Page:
Umbilical iPS cells

Umbilical cord blood cells could effectively be reprogrammed to work like embryonic stem cells, setting the foundation for the formation of a complete collection of tissue-matched, cord blood-derived induced pluripotent stem (iPS) cells for off-the-shelf applications. This was claimed by a research at the Salk Institute for Biological Studies and the Center for Regenerative Medicine in Barcelona, Spain.

Due to their early origin, around more than 400,000 cord blood units are apparently stored along with immunological information. Due to their early origin, cells in umbilical cord blood may comprise of a negligible amount of somatic mutations and could acquire the immunological immaturity of newborn cells, letting the HLA donor-recipient equivalent to be less than ideal without the danger of immune rejection of the transplant.

“Cord blood stem cells could serve as a safe, “ready-to-use” source for the generation of iPS cells, since they are easily accessible, immunologically immature and quick to return to an embryonic stem cell-like state,” commented,Juan-Carlos Izpisua Belmonte, Ph.D., a professor in the Salk’s Gene Expression Laboratory.

To match patients and donors for bone marrow or cord blood transplants, Human leukocyte antigen (HLA) typing is used. It is said to be an exceptional surface marker which is apparently discovered on almost all the cells in the body and assists the immune system to differentiate between ‘self’ and ‘non-self’.

Izpisua Belmonte mentioned, “Selecting common HLA haplotypes from among already banked cord blood units to create iPS cell would significantly reduce the number of cell lines needed to provide a HLA match for a large percentage of the population.”

The first adult cells were transformed into iPS cells. This may be an uncontroversial option to embryonic stem cells and a possible foundation for patient-specific stem cells. But to take a cell back in time is not only expensive but could also be complicated when those cells are supposedly required immediately to repair injured spinal cords or treat acute diseases, and it may not be viable when the effects of aging or chronic disease have permanently injured the collection of somatic cells.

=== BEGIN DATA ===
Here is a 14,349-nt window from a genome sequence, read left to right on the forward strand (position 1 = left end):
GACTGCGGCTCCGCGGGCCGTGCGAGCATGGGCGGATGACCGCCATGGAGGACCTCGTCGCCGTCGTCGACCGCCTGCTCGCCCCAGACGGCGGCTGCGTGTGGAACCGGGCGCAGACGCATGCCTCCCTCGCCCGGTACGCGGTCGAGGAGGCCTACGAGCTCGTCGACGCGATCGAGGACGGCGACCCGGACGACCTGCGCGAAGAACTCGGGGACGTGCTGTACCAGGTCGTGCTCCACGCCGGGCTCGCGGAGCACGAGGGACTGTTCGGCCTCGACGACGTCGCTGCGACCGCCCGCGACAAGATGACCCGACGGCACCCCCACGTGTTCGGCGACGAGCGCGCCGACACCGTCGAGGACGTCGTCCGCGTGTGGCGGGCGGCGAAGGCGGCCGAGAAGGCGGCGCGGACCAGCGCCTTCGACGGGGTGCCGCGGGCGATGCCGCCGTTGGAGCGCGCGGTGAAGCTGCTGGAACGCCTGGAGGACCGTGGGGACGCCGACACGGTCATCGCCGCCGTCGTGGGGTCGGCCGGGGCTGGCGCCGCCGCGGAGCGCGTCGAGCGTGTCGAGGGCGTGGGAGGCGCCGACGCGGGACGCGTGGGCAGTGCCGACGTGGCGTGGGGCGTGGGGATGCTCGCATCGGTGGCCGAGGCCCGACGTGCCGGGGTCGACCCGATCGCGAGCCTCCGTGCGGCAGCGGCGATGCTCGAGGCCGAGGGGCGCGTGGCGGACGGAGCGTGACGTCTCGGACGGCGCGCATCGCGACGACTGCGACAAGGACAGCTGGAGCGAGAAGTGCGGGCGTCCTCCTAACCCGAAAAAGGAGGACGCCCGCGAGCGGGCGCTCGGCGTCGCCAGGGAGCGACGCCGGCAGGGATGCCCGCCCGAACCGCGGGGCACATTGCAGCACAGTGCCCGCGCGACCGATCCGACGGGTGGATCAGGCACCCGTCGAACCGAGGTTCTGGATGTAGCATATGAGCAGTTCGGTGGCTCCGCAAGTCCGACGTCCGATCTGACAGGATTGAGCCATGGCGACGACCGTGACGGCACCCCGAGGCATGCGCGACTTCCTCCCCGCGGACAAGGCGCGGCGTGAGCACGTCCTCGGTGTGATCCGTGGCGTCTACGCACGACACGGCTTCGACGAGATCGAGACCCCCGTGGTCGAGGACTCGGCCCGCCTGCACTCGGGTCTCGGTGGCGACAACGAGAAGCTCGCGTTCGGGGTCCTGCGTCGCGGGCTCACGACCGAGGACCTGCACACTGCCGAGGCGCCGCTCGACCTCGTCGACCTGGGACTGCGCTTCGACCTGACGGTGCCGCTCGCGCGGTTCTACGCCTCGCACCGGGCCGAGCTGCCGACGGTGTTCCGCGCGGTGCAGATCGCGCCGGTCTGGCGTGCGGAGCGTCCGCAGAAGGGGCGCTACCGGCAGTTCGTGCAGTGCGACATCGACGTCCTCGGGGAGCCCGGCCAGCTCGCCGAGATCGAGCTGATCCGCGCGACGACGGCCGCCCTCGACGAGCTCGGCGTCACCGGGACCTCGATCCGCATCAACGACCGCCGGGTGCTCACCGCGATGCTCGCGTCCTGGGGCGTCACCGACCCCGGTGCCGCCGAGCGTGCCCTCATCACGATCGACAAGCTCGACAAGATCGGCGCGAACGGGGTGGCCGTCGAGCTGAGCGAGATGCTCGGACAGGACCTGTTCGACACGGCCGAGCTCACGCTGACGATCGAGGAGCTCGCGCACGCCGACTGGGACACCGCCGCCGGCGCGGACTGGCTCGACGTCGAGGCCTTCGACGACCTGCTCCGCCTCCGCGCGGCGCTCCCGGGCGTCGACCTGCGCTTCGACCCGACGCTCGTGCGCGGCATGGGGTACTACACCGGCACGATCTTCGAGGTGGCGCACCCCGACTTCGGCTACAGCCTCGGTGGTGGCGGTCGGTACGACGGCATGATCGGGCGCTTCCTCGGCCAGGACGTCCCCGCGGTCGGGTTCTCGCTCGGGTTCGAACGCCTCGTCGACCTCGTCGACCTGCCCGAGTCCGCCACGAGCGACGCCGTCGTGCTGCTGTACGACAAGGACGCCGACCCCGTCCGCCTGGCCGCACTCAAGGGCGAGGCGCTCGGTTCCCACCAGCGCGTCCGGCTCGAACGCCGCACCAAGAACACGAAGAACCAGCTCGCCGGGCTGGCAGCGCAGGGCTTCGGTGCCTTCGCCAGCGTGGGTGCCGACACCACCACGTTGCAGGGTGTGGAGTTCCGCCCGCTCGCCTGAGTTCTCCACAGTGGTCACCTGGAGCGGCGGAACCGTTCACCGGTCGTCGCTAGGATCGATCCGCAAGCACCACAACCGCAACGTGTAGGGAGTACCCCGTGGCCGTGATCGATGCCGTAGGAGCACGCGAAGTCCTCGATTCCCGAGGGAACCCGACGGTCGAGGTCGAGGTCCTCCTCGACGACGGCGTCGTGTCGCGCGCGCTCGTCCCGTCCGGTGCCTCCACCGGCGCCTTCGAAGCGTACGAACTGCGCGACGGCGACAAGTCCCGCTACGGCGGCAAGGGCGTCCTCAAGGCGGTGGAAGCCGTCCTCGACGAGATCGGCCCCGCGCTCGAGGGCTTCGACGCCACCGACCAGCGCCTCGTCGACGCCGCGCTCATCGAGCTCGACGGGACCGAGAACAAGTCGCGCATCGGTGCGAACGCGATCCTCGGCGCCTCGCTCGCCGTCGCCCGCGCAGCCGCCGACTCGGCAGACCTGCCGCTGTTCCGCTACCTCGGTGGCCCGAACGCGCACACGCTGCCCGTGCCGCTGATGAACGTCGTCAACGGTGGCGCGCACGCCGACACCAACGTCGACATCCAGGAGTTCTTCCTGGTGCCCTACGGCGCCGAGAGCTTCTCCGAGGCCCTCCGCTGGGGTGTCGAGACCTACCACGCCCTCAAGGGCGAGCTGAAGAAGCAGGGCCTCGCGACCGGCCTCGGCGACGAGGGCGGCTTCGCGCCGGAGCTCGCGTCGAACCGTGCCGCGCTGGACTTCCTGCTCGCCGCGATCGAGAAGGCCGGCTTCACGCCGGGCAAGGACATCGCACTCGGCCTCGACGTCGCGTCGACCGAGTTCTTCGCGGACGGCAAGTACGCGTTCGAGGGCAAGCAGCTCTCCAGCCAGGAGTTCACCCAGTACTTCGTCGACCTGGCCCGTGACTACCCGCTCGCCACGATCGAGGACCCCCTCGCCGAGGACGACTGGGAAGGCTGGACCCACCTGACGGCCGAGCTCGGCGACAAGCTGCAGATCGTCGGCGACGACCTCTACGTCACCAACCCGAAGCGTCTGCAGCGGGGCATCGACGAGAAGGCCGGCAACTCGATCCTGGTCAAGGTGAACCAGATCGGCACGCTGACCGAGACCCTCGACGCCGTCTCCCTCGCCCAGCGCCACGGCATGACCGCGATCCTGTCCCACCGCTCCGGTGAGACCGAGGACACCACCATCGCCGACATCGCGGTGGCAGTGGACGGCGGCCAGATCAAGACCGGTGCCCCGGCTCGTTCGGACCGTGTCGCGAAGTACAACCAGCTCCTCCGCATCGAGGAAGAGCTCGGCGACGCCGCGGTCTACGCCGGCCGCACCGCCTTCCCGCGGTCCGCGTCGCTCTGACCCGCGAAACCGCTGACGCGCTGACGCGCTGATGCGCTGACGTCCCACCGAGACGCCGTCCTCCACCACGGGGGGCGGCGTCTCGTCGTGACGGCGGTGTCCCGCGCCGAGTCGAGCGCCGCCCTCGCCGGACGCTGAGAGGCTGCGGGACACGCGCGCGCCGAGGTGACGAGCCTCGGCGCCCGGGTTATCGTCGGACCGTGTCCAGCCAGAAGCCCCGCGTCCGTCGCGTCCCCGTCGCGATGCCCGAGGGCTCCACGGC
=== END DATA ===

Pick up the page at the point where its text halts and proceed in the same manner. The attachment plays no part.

Izpisua Belmonte remarked, “Patient-specific iPS lines have been advocated as a theoretically ideal clinical option to regenerate tissue but from a practical and cost-benefit aspect, this approach may not be feasible. Large scale production and banking of cord blood-derived iPS lines in a publically available network could be a viable alternative for future clinical applications.”

Belmonte and his colleagues set out to convert hematopoietic stem cells which are cut off from cord blood into iPS cells. They not only effectively transformed them via two of the most frequently used factors i.e. OCT4 and SOX2 but they also did it in less time. The ensuing iPS cells were apparently identical to human embryonic stem cells.

Izpisúa Belmonte explained, “The population of cord blood cells used for reprogramming express reprogramming/stem cell factors at higher levels than those found in other adult somatic cells, which could explain why cord blood cells can be reprogrammed with less factors and in less time. It’s almost like they are already half-way there.”

Moreover, the cord blood-derived iPS cells (CBiPS) apparently passed all usual examinations for pluripotency. This raised the stem cell tumors called as teratomas and distinguished them into derivatives of the three embryonic tissue layers, plus steadily beating cardiomyocytes and dopamine-producing neurons.

Izpisua Belmonte’s next objective is to influence cord blood cells to turn back time via techniques that may be considered harmless for clinical applications in humans. The original procedure for generating iPS cells, as well as the one used by Belmonte and his team, depend on the combination of foreign ‘reprogramming’ genes into the host-cell genome, a development that may be linked with risks counting mutation and the growth of cancers post iPS-cell transplantation, thereby limiting their therapeutic value.

Izpisúa Belmonte mentioned, “If we can show they also work for cord blood cells, this certainly could be a step forward towards the clinical application of iPS cells. We should focus our efforts on this particular cell source, CBiPS cells, at least in the near future.”

Researchers are trying hard to develop alternative techniques that may let them reprogram cells without leaving any genetic traces, like exposing differentiated cells to tiny molecules.

This research was published in the journal Cell Stem Cell.